Vabella Publishing (2014)
Reviewed by Carole P. Roman for Reader Views (04/16)
“I Once Knew Vincent” is a stunning jewel of a book written by Michelle Rene. It is told through the eyes of Maria Hoornik, the six-year-old daughter of prostitute Sein, an impossibly honest little girl that was often the subject of Vincent Van Gogh’s charcoal drawings.
Rebuffed by his older cousin whom he loved desperately, Van Gogh moves in with Maria and her pregnant mother, much to his family’s shame. Struggling and starving, they create a semblance of a family, the first Maria has ever known. Guarded and distrustful, Van Gogh bonds with the serious and stern child, finding a kindred spirit. Maria grows to love Van Gogh, protecting and encouraging him with the same fierceness as the way she cares for her baby brother. Practical as well as sensible, she is the voice of reason in the turmoil of the bohemian household. Between Vincent’s insecure moodiness, and her mother’s addiction to liquor, Maria holds the small family together with her honesty and common sense.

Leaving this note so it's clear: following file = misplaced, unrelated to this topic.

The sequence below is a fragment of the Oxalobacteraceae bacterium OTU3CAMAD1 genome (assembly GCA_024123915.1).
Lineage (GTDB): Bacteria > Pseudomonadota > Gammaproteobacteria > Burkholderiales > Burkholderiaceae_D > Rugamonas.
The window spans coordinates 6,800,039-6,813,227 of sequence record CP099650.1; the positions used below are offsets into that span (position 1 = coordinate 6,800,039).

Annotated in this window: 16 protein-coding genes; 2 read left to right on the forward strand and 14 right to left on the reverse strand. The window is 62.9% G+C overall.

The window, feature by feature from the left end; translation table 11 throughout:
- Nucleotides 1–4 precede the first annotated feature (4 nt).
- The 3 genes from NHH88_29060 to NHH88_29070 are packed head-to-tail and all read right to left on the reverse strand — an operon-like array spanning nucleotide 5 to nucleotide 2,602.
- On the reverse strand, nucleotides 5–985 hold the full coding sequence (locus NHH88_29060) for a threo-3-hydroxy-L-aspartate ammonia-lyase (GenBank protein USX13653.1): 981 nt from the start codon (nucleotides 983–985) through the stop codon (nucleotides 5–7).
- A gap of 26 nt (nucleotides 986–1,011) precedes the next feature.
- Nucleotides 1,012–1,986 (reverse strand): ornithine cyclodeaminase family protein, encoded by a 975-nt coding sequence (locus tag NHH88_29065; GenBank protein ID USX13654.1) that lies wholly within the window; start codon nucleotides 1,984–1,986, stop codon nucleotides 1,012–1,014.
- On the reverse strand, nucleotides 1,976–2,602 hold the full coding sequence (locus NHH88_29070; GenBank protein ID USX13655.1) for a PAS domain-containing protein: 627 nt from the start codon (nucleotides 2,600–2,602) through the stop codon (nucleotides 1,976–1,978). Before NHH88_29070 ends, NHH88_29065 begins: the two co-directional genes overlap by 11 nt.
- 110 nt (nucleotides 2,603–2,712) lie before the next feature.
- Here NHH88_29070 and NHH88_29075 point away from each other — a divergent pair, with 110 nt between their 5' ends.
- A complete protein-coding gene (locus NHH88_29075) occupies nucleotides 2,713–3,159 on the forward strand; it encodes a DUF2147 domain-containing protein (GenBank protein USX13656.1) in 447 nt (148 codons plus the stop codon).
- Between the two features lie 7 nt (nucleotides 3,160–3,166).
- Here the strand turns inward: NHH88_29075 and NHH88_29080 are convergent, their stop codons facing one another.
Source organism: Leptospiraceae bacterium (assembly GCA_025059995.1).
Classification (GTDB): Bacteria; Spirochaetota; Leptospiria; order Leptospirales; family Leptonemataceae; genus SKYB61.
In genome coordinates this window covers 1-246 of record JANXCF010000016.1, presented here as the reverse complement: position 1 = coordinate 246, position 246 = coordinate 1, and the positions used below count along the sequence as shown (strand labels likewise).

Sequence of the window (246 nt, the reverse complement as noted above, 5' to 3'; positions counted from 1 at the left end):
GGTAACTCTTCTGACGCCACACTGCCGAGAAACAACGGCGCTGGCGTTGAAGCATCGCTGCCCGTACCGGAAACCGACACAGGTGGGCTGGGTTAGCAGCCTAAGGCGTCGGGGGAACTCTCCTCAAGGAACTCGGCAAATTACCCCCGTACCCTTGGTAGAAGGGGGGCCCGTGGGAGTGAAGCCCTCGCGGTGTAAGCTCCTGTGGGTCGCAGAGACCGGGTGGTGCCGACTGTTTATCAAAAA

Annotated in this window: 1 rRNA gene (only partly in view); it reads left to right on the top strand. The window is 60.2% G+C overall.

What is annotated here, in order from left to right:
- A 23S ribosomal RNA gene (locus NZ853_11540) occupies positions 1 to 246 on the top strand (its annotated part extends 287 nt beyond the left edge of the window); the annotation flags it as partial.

Scattered through Rene’s stunning prose, are drawings of Maria, her brother, and her mother. These are not beautiful drawings, as Maria dolefully points out. They are the gritty reality of Vincent’s life. They represent his contribution to the revolution of art, the quest to turn away from the sugar-coated depiction of life, to the trend of presenting ugly reality, and like Maria’s hard truths, Vincent’s artwork reflected the honesty of his harsh existence.
Maria learns to read while she lives with Vincent. Vincent hones his talent. They use each other, becoming dependent, blossoming from the growth.
We know from history, that the little family falls apart. Van Gogh’s parent’s cut him off, disdainful of Sein and her past. Poverty drives Sein to prostitution, causing Vincent to abandon them all, perhaps propelling him to his final mental breakdown and the great explosion of art that preceded it.
“I Once Knew Vincent” by Michelle Rene is a wonderful book that shows how influence can cause the creation of art. Not unlike Tracey Chevalier, this is a charming book that chronicles a slice of Vincent Van Gogh’s life, using his hardscrabble life and the inhabitants of his universe as the catalysts of his great talent. This is a five-star read.